Those who would rather apply the broad illegal brush of unilateral tariffs instead of the sharp legal stiletto of a precise claim in WTO dispute settlement will protest that Article 39 has never been tested in a WTO dispute. This is true. Yet similar protests were heard ten and fifteen years ago against bringing legal claims in WTO dispute settlement under the Agreement on Technical Barriers to Trade and the Agreement on the Application of Sanitary and Phytosanitary Measures, which have both since been proven to be reliable tools for upholding and enforcing WTO obligations. Not having been tested is not the same as having been tried and found wanting. Until proven otherwise, a legal claim of a failure to protect “undisclosed information” under the novel obligation in Article 39 of the TRIPS Agreement must be seen as a potentially positive means to the end of protecting trade secrets.

It will certainly be said as well that proving a legal claim of illegal infringement of undisclosed information under Article 39 in WTO dispute settlement will not be easily accomplished. This also is true. As the complainant, the United States will have the burden of proving this and all its legal claims against China in  WTO dispute settlement. In challenging the enforcement of the Chinese law, the United States, with respect to each alleged infringement of a trade secret, will have to show to the satisfaction of a WTO panel that there is in fact “undisclosed information” comprising a trade secret. Moreover, the United States will have to prove to the panel each particular instance of the illegal infringement of specific trade secrets.

All of this will necessarily involve the accumulation and the submission of a veritable mountain of evidence – not easy in any case and certainly not easy in a case against a WTO Member with such an opaque and elusive economic and administrative system. Without question, China presents a formidable climb in the necessary fact gathering for winning a WTO case. But the United States has climbed this mountain successfully before in a series of complicated WTO complaints it has brought and won against China. Why is there so little confidence that the world-class legal advocates at USTR can climb it again?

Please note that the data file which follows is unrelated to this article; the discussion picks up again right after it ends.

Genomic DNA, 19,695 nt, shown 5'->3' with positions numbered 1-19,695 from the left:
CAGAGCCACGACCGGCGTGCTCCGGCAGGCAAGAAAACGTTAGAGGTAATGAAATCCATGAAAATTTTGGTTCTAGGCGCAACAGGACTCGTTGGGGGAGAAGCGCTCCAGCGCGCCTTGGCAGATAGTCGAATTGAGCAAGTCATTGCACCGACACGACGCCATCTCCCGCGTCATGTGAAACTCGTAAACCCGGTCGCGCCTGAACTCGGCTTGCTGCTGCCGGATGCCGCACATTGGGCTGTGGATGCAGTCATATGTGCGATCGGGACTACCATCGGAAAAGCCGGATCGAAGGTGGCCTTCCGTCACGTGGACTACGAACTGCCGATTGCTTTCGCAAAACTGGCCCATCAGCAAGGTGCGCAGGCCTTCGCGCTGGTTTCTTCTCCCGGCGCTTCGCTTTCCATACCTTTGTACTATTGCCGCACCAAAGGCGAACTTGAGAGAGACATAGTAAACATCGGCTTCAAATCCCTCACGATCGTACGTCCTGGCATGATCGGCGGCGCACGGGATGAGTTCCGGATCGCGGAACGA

Lastly, it will doubtless be insisted by those busy imposing unilateral tariffs that pursuing this claim and others in the WTO will take much time and much trouble and that, even if the United States prevails, a remedy is at best several years away. This likewise is true. But how much time and how much trouble are likely to result from the retaliatory legal actions and the retaliatory trade actions that are the certain consequence of tariffs imposed by the United States unilaterally and outside the legal framework of the WTO? Will US trade secrets be any better protected during the time it would take instead to seek and implement a WTO judgment under Article 39? And what other untold and untoward consequences will there be from an abandonment by the United States of America of the international rule of law?


[1] Article 39, TRIPS Agreement.

[2] Francois Dessemontet, “Protection of Trade Secrets and Confidential Information,” para. 3, at https://www.unil.ch/files/live/sites/cedidac/files/Articles/Protection%20Trade%20Secrets.pdf .

[3] Douglas C. Lippoldt and Mark F. Schulttz, “Trade Secrets, Innovation and the WTO,” Think Piece, E15 Expert Group on Trade and Innovation, E15 Initiative (Geneva: International Centre for Trade and Sustainable Development and World Economic Forum, August 2014), 1.

[4] Francois Dessemontet, “Protection of Trade Secrets and Confidential Information,” para. 2.

[5] Office of the United States Trade Representative, “2018 Special 301 Report” (April 27, 2018), 40.

[6] Ibid.